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For members

WHAT CHANGES IN AUSTRIA

Everything that changes in Austria in August 2022

From travel chaos and bonus payments, here are some of the most important changes you need to be aware of in Austria in August.

Everything that changes in Austria in August 2022

Travel chaos in Europe

Summer months are set to be chaotic in travelling, and we have seen examples of airports congested throughout Europe. This will continue during August, as airlines have cancelled more than 25,000 flights from their August schedule.

In Austria, flights end up being cancelled on short notice as staff and crew call in sick with Covid-19, as The Local reported.

Strikes on several airlines and airports in the continent will also affect Austrian travellers who plan on vacationing there.

READ ALSO: Airport chaos in Europe: Airlines cancel 15,000 flights in August

Covid-19 restrictions will change

As coronavirus infection cases go up in Austria, affecting the workplace in all sectors, authorities have announced they will scrap mandatory isolation for those who test positive for Covid-19.

People who do not feel sick will be allowed to leave their homes even after a positive Covid-19 test but will have to follow specific requirements from August 1st, as The Local reported.

The so-called “traffic restrictions” mean that those who don’t feel sick will be allowed to leave their homes but must wear an FFP2 mask indoors and outdoors whenever social distancing is not possible.

Additionally, there are entry bans in hospitals, nursing and elderly care homes, childcare facilities, elementary schools and daycare centres.

The restrictions are valid for a maximum of 10 days and as soon as there is a positive antigen test. But a negative PCR test (or PCR test with a CT value over 30 as shown in the laboratory results) allows people to leave the “traffic restrictions” after the fifth day.

READ ALSO: Austria to remove quarantine for positive Covid-19 cases

Social payments to fight the rising cost of living

Some of the payments expected to roll out to Austrian residencies in an effort to cushion the rising cost of living are expected for August, as The Local reported.

While the most significant €500 sum should be paid out in October, families will get an additional one-off payment of the family allowance of €180 in August.

READ ALSO: EXPLAINED: How Austria’s new finance measures could benefit you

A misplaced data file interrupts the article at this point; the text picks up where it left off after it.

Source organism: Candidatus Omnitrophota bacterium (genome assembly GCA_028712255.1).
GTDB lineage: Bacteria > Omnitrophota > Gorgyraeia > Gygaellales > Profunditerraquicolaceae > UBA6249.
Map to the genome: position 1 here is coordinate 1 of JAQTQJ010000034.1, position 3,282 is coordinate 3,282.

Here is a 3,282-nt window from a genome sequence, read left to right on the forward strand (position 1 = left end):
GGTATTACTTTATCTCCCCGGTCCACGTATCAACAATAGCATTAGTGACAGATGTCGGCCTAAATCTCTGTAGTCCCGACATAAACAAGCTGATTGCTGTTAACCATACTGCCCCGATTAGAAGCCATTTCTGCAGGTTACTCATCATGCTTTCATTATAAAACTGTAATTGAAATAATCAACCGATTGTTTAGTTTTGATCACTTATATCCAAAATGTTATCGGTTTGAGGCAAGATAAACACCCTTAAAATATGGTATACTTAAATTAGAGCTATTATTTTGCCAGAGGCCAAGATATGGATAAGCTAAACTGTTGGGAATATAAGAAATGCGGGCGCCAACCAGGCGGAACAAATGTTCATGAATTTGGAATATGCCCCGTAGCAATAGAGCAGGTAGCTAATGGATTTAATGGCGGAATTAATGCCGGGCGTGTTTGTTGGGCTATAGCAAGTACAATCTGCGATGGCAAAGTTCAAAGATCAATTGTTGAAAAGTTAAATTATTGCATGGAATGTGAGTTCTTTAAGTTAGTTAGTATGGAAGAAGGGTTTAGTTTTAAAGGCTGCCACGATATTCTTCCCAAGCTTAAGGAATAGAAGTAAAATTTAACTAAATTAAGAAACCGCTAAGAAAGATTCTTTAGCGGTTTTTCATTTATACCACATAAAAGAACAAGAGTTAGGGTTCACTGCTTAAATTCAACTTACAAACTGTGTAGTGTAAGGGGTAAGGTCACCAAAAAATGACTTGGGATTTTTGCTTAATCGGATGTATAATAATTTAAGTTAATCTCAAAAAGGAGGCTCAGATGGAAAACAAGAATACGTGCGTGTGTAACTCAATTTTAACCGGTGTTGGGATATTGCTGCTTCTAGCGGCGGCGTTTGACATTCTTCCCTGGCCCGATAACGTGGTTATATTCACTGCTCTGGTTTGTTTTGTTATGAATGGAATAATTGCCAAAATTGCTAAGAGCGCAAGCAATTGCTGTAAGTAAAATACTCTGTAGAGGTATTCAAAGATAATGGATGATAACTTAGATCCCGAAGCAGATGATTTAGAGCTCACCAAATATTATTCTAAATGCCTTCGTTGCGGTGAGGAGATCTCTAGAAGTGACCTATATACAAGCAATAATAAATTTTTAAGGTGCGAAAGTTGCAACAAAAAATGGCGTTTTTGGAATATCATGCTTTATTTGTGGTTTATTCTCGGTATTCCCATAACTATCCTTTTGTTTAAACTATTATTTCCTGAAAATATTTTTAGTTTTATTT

Traffic chaos in Austria

The summer vacation months are a time when many people in Austria tend to go to their idyllic destinations. However, for those left in the country, especially the capital Vienna, it’s an opportunity to enjoy a lot of what the city has to offer.

Still, people may notice that the city has become quite a Baustelle, or a construction site, with loads of work being done on its public transport lines, streets and avenues. You can check out the main construction works going on in Vienna this month here.

Traffic will be busy in other areas of Austria, too. The vacation months increase car travel, and several festivals and sports events for the month of August make it an even busier month.

READ ALSO: When and where to avoid driving in Austria this summer

It’s no longer worth it to buy a yearly vignette for driving

From August 1st, it is no longer worth buying a yearly vignette if you are driving on Austrian roads. The many short-term vignettes should be cheaper alternatives instead.

For example, frequent drivers in Austria could buy two two-month vignettes in August instead of the yearly one, saving €37.40. Moreover, from December 1st, the annual vignette 2023 will be available and valid.

The vignette is a small sticker that shows that you’ve paid the tolls necessary to travel on Austrian expressways and motorways.

READ ALSO: EXPLAINED: What you need to know about Austria’s vignette motorway toll stickers

Mariä Himmelfahrt holiday on August 15th

There is only one official holiday in Austria during the month of August, the Assumption Day on August 15th.

It falls on a Monday, so don’t forget to prepare yourself for it, as most shops and supermarkets will be closed on the holiday and Sunday as well (as they always are in Austria).

READ ALSO: Why everything in Austria is closed on Sundays – and what to do instead

The heat should continue in August

According to Austria’s meteorologic institute ZAMG, the probability of above-average temperatures in August in Austria is about 70 percent.

This means it is likely that heat waves and above 30C days will continue in the alpine country. According to the ZAMG, the number of days with temperatures above 30C per year has almost tripled in Austria in recent decades – and what used to be record temperatures is now average.

READ ALSO: Heatwave in Austria: What to do as temperatures hit 40C